Sholom Rubashkin, whose 27-year sentence President Donald Trump commuted on Wednesday, is a corrupt criminal who deserves punishment for his misdeeds. The Rubashkin case was nevertheless a criminal justice scandal, and Donald Trump was absolutely right to commute his draconian and constitutionally defective sentence. The only shame here is that Trump will almost certainly decline to grant clemency to other prisoners whose cases are just as egregious.The same appears to be the case with Silk Road founder Ross Ulbricht.
Rubashkin’s crimes are well-documented. As the chief executive of a large kosher meatpacking plant in Iowa, Rubashkin allegedly hired hundreds of undocumented immigrants, including some minors. He also swindled his lenders out of millions. In 2008, federal agents conducted a massive raid on his slaughterhouse. Prosecutors charged him with violating child labor and immigration laws but eventually dropped those counts and focused exclusively on his financial deceit. A jury ultimately convicted Rubashkin of money laundering and bank fraud. Prosecutors recommended a sentence of 25 years, a stringent punishment for a nonviolent, first-time offender.
But U.S. District Judge Linda R. Reade decided that the government’s proposed sentence was insufficiently harsh. She sentenced Rubashkin to 27 years behind bars, more time than the chief executives of Tyco and Enron faced. This fact alone is extremely troubling. Reade, it seemed, decided to factor in Rubashkin’s alleged immigration and child labor crimes even though he was not convicted of any immigration offenses. In fact, a jury acquitted Rubashkin of child labor charges in a separate state trial. Reade, who routinely hands out ruthlessly long prison terms, appeared to be punishing Rubashkin for crimes not proved at trial, a clear violation of his constitutional rights.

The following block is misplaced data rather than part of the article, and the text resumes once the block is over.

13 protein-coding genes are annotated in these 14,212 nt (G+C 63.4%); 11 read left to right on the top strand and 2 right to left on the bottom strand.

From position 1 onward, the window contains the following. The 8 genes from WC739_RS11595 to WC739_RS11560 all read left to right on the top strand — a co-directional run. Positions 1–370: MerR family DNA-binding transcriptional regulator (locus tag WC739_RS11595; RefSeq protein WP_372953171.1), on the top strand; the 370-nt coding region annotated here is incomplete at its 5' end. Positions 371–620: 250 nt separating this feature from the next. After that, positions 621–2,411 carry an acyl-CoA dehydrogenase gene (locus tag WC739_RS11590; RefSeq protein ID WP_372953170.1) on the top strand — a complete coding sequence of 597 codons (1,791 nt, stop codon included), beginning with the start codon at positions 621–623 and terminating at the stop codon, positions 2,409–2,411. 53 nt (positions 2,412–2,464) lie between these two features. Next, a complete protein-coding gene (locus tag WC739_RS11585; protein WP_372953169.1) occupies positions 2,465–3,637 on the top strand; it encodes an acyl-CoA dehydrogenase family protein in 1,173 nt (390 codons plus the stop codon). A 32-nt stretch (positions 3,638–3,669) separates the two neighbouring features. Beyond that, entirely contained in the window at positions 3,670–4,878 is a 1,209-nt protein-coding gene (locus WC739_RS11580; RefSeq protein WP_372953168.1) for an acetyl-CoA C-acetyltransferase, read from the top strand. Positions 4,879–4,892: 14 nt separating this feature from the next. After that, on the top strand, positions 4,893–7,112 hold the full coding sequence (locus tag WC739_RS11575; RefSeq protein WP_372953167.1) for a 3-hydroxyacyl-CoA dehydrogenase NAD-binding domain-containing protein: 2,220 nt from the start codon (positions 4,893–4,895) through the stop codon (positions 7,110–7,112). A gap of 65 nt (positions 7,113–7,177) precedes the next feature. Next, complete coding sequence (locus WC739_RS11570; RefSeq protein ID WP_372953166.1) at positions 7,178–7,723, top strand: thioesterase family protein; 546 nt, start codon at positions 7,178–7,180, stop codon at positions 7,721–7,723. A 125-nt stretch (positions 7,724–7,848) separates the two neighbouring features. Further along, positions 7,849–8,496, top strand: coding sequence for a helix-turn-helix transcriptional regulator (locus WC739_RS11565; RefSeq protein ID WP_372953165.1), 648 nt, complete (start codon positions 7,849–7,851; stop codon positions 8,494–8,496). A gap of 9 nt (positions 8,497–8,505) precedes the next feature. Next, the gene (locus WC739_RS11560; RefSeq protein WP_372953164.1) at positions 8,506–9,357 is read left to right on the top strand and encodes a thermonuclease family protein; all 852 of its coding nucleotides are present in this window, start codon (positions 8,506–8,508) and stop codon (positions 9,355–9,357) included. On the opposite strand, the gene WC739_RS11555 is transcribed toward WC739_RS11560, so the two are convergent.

He was convicted of
running a black market Bitcoin-using exchange. The judge in the case sentenced him to two life sentences.
The extremely harsh sentence suggests that he was also sentenced for alleged attempts to hire hit men to go after government cooperating Silk Road employees, though he was never put on trial for those allegations.
It also turns out that some government investigators were dirty. Drug Enforcement agent, Carl Mark Force IV, and Secret Service / NSA agent, Shaun Bridges, both were Silk Road investigators. Both used pseudonyms to pilfer bitcoins from the site and attempted to extort money from Ulbricht. In addition, they both had high-level admin access to the site, with the ability to access accounts, manipulate data and change passwords.
Ulbricht’s defense team has now revealed that on November 18, 2013, someone logged into accounts on the Silk Road forum associated with “Dread Pirate Roberts” (DPR) while Ulbricht was already in custody following his arrest on October 1. This fact was documented in a discovery letter by his legal team.
None of this information was allowed in at trial and some was not even revealed to the defense team before trial.
Libertarians would certainly object on principle that Ulbricht should have even been charged for running the black market/free market exchange.